Archive for the 'My Favorite Things' Category

07
Aug
14

‘Today I introduced Terry Gross to (the real) Klaus Nomi’

The album cover of Klaus Nomi’s 1981 self-titled debut album.

Last week, a colleague posted the following to Facebook:

Today I introduced Terry Gross to (the real) Klaus Nomi by sharing this video.

She says “(the real) Klaus Nomi” because her cat is named Klaus Nomi. (Not, I quickly regretted asking, “Claws Nomi”?)

But that Facebook post is amazing for two reasons. First, Terry Gross has interviewed so many people, it seems impossible that, in all that studio time, not even a passing reference to Klaus Nomi came up. Not only that, but she’s from New York City, and she was like 30 years old when Klaus Nomi was at his peak.

Second — Klaus Nomi. I mean look at him. This is the video my colleague Christine shared:

Continue reading ‘‘Today I introduced Terry Gross to (the real) Klaus Nomi’’

29
Jul
14

The internet doesn’t need to be so overwhelming

The thing about the internet is everyone is an expert, and everyone has great advice, and almost all of it is mostly “helpful.” But it can be hard to know just how (or who) you have to be to succeed.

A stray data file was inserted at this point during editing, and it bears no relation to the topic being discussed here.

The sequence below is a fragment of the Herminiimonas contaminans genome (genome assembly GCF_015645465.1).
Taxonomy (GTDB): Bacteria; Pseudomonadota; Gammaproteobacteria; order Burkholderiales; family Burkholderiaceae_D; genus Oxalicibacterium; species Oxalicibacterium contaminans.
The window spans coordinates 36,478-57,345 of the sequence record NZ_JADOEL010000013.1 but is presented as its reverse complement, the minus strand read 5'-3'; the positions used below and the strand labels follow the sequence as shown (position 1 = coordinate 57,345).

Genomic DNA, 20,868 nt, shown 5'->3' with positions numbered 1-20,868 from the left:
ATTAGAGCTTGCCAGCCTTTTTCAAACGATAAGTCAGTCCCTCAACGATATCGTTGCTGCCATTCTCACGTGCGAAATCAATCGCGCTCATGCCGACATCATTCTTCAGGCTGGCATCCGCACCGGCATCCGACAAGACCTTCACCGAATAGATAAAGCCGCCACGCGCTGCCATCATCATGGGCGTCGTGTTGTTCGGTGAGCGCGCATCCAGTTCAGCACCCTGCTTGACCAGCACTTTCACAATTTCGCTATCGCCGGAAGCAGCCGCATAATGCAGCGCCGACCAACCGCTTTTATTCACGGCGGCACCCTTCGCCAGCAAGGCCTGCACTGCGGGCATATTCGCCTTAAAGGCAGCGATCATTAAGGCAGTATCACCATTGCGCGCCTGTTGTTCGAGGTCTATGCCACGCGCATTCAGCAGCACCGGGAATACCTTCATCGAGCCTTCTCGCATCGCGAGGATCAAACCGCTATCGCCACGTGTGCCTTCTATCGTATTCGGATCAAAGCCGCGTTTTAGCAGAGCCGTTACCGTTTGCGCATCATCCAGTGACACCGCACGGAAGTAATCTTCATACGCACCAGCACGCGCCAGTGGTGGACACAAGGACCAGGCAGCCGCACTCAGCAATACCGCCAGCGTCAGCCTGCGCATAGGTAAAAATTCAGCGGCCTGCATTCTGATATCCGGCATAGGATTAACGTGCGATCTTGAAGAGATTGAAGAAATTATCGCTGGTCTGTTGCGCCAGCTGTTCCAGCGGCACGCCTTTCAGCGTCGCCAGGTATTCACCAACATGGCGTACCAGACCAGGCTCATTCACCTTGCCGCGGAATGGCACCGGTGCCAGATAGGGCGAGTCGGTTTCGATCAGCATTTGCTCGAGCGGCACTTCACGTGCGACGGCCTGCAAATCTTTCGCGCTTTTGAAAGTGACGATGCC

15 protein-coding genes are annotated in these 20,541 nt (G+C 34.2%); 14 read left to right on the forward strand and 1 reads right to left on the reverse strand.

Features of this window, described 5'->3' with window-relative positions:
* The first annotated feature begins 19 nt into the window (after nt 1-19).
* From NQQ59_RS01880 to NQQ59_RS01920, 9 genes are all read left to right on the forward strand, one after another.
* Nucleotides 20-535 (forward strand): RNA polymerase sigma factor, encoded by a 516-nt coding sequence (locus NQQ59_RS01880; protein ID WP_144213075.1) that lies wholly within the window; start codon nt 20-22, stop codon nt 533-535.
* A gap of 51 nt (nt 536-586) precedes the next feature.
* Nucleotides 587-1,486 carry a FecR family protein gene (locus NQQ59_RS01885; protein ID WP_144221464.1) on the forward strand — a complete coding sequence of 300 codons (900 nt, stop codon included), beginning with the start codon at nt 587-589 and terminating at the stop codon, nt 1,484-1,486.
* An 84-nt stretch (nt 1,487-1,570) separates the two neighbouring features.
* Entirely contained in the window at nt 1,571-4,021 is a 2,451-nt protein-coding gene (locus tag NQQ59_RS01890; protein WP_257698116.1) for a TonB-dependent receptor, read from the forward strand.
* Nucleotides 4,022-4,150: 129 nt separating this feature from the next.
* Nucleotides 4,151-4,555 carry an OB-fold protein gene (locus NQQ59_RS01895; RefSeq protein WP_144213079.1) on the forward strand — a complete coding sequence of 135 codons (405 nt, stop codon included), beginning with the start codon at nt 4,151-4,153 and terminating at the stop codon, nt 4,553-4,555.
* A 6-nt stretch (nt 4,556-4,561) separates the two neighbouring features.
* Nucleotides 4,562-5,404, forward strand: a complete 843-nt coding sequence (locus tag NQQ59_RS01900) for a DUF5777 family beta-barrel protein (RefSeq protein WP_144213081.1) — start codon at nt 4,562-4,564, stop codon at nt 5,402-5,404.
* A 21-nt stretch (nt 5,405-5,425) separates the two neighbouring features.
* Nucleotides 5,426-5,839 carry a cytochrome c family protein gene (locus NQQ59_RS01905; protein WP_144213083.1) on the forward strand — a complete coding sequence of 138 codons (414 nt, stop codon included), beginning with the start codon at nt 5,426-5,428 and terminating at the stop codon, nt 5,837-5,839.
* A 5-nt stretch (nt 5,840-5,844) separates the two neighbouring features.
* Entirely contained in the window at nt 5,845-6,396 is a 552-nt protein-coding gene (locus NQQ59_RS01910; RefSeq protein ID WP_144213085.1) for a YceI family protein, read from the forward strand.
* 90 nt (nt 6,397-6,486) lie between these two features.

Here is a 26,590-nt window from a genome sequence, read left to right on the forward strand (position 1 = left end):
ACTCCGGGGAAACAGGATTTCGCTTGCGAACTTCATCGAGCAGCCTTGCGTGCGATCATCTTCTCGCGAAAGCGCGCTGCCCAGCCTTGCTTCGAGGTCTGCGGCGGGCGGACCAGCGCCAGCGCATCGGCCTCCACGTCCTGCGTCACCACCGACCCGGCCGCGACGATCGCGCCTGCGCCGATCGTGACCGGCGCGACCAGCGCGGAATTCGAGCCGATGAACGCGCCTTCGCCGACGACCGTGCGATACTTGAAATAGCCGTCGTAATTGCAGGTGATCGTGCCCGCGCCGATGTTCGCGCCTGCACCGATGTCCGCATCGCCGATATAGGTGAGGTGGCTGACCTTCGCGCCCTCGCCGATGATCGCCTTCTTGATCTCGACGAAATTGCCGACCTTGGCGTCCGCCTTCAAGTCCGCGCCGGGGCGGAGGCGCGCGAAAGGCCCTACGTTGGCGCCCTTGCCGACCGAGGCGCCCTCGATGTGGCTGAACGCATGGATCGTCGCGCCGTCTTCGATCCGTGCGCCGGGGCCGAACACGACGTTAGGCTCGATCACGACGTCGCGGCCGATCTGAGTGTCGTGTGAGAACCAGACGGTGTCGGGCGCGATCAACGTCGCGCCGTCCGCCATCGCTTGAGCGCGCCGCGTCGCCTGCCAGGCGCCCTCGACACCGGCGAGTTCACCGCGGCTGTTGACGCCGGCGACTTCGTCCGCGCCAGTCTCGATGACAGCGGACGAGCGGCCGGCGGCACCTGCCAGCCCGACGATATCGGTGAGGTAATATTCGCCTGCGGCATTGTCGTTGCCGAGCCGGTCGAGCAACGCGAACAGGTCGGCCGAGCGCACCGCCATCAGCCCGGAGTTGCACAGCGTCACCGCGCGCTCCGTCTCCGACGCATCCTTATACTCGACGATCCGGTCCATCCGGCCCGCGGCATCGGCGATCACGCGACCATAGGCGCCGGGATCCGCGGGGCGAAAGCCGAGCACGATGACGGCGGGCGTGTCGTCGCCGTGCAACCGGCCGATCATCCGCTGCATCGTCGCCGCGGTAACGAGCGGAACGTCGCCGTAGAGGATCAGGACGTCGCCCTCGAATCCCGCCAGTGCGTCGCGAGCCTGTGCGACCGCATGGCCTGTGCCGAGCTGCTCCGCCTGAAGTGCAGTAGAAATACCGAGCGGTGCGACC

Everyone knows we’re not naturally endowed to survive. We’re not good enough on our own. Are you kidding me? We need Lifehacker and that list of 10 places we must poop before we die, and … well, you won’t believe what this rapist said to his victim, and her response was so perfect, if this 10-second video doesn’t make you cry you have no pulse.

Before the internet, we were practically painting our cave walls with our own shit.

But the only way to keep one’s head from exploding from the choices is to make a few decisions every day. Take what works and forget about the rest. (Do you see how I’m giving you advice about advice? Stop me before I hurt myself.) Continue reading ‘The internet doesn’t need to be so overwhelming’

25
Nov
12

It’s not delivery

The importance of fixing our oven lay not just in the Thanksgiving dinner we had to host, but also in the unbaked DiGiorno pepperoni pizza and the box of Mrs. T’s jumbo fish sticks in the freezer just waiting to be consumed.

During a visit in the spring, my mom treated me and Jeff and a couple of our friends to some serious Polish-lady cooking: golabki, chicken stew and biscuits. The huge baking dish full of stuffed cabbage boiled over. We had a baking sheet on the lower rack, but it wasn’t placed well, and tomato soup spilled right on through to the gas valve and shorted out the electronic controls. If you’re going to go out, go with a bang, I guess—and a sizzle and a pop.

We had to bake the biscuits for the chicken stew at our neighbors’ house. They were repaid the next day with my mom’s home cooking. Continue reading ‘It’s not delivery’